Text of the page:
Of all image imperfections my personal pet hate has got to be the ‘halo’. Halos are bands of light (or dark) that follow edges in an image. They are most prominent along high contrast edges such as when the land meets the sky. As with other anomalies, halos are to me like signposts that say the artist hasn’t paid enough attention to detail. It’s quite often in the details that a great piece of work is elevated over the mundane.
Of course our goal isn’t merely to create technically correct photographs, but such imperfections should be calculated creative decisions rather than demonstrating a lack of care or craft. Anything that doesn’t seem ‘quite right’ in an image gives the viewer a chance to escape and question the making of it rather than enjoying and absorbing it.
I feel that part of my goal is to shut the door to the outside world and let the viewer enjoy the world which I have created for them. Note that I say ‘created for them’; the image doesn’t have to be realistic or accurate. Rather I feel it has to have believability within one’s imagination. Technical mistakes break that illusion and cause mistrust.
Halos are caused by many different things and take on slightly different forms depending on the cause. There are five types I’ll talk about in this post:
- Chromatic aberration
- Excessive Clarity
- Luminance Changes
The first two are pretty easy to deal with.
Chromatic Aberration is caused by a lens failing to focus all of the different colours onto the sensor at the same point. This results in a ‘fringe’ running along particularly high contrast edges which is usually red or cyan. It is most prominent when using poorer quality lenses but even top of the range lenses exhibit the problem to some degree.
When an image is sized for the web you can sometimes get away with some CA. However I find those that escape attention online reveal themselves in print with a strange coloured ‘glow’ along the edge. The good news is that these are super easy to fix. In Lightroom (or Adobe Camera Raw), go into the Develop Module and look for the Lens Corrections panel on the right hand side. On the Basic tab is an option for ‘Remove Chromatic Aberration’. Ticking this will totally remove the problem ninety nine times out of a hundred
Sharpening basically increases the contrast of edges at a micro level, darkening the pixels on one side and lightening the pixels on the other side. As you apply more sharpening (using the Amount slider in LR) then the degree of darkening/lightening applied to the edge increases. In LR the Radius setting determines how many pixels from an edge should be affected by the sharpening.
Halos appear when the Amount is very high causing the edge pixels to be over-lightened, causing a bright glow along the edge. If using a high Radius setting the width and so the prominence of this glowing halo will increase. It’s worth noting that there is a corresponding dark halo along the darker side of the edge but this tends to be less obvious.
The solution is an easy one; reduce the Amount and/or Radius sliders until the halos disappear (best viewed zoomed in at 1:1). Although different images react differently to sharpening, the Amount slider is usually the chief culprit so it’s worth exercising caution once you get to 60 or so. The default Radius value of 1.0 is reasonable and most people don’t tend to play with it so it’s less of an issue. If you find you have an issue try dropping it down to around 0.7 and seeing if that improves things.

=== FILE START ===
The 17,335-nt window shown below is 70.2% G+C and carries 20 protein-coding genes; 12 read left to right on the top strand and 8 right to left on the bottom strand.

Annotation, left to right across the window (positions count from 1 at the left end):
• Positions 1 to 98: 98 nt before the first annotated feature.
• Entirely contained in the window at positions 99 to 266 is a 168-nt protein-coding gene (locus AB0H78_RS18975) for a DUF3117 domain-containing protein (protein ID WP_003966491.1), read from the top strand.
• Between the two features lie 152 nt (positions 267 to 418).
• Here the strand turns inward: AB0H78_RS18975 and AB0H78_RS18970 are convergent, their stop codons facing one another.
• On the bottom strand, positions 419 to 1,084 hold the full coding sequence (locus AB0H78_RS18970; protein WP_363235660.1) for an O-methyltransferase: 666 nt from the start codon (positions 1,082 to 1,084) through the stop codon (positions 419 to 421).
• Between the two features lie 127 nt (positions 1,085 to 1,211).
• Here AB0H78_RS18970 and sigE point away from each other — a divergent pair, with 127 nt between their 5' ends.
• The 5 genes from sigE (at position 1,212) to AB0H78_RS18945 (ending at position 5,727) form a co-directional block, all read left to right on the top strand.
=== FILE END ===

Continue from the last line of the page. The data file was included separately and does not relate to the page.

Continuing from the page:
The third type of halo is to me much more obvious when looking at an image. It may have a proper name, but I’m just going to call it an ‘edge contrast halo’ as it is chiefly contrast changes along an edge that cause the problem. This may sound similar to what I just talked about regarding sharpening, and that’s because approach is very similar but with a much wider effect. Indeed over sharpening could be considered an ‘edge contrast halo’ just with a relatively small radius.
Where the previous halos may be restricted to a few pixels either side of an edge, these edge contrast halos are much wider, taking in tens of pixels. The main source of these types of halos is use of the Clarity slider in Lightroom/ACR. Clarity is a contrast enhancement that’s localised along edges - hence it’s called a local contrast enhancement. I often think of Clarity as being like sharpness that you can see at the big picture level without zooming in. The adjustment will increase the contrast of edges to give the illusion of greater detail and sharpness and is much more obvious. This can be a good thing as our eye is more strongly drawn to areas of greater detail. Judicious use of Clarity can help to push and pull the eye to areas of the image we want the viewer to dwell on.
As with sharpening it’s when Clarity is used with too high a value that the dreaded halos appear. They tend to be less glowy than other halos but cover a wider area. To understand what’s going on, let’s look at how you would create a similar effect to Clarity within Photoshop. To perform a local contrast enhancement in Photoshop you use Unsharp Mask, the same tool - paradoxically! - that’s often used to sharpen an image in PS.
As discussed when sharpening we apply a reasonable Amount of sharpening in a small radius (0.7-1.0) to increase perceived sharpness at the pixel level. When performing a local contrast enhancement using the Unsharp Mask however, you use a low amount (5-20%) with a wide radius (30-100 pixels) - the total opposite of what we do with sharpening. This means the adjustment increases contrast over a wider area along the edge albeit with a less pronounced effect.
As with over sharpening too high a value means one side of an edge becomes much darker and the other much lighter causing halos. The light halos are more obvious but it’s worth checking for dark haloes along the edge of e.g. mountain ridges.
Let me demonstrate with an image from Talisker Bay on the Isle of Skye that was causing me some Clarity-induced halo problems. Here’s a version of the image with a number of adjustments but before applying any Clarity. It’s ok, but the water doesn’t demand the viewers attention in the way that I would like. Rather my eye is drawn to the white water across the middle of frame (not so good) before moving up to the sea stack (which is a good thing). It’s definitely lacking some ‘oomph’.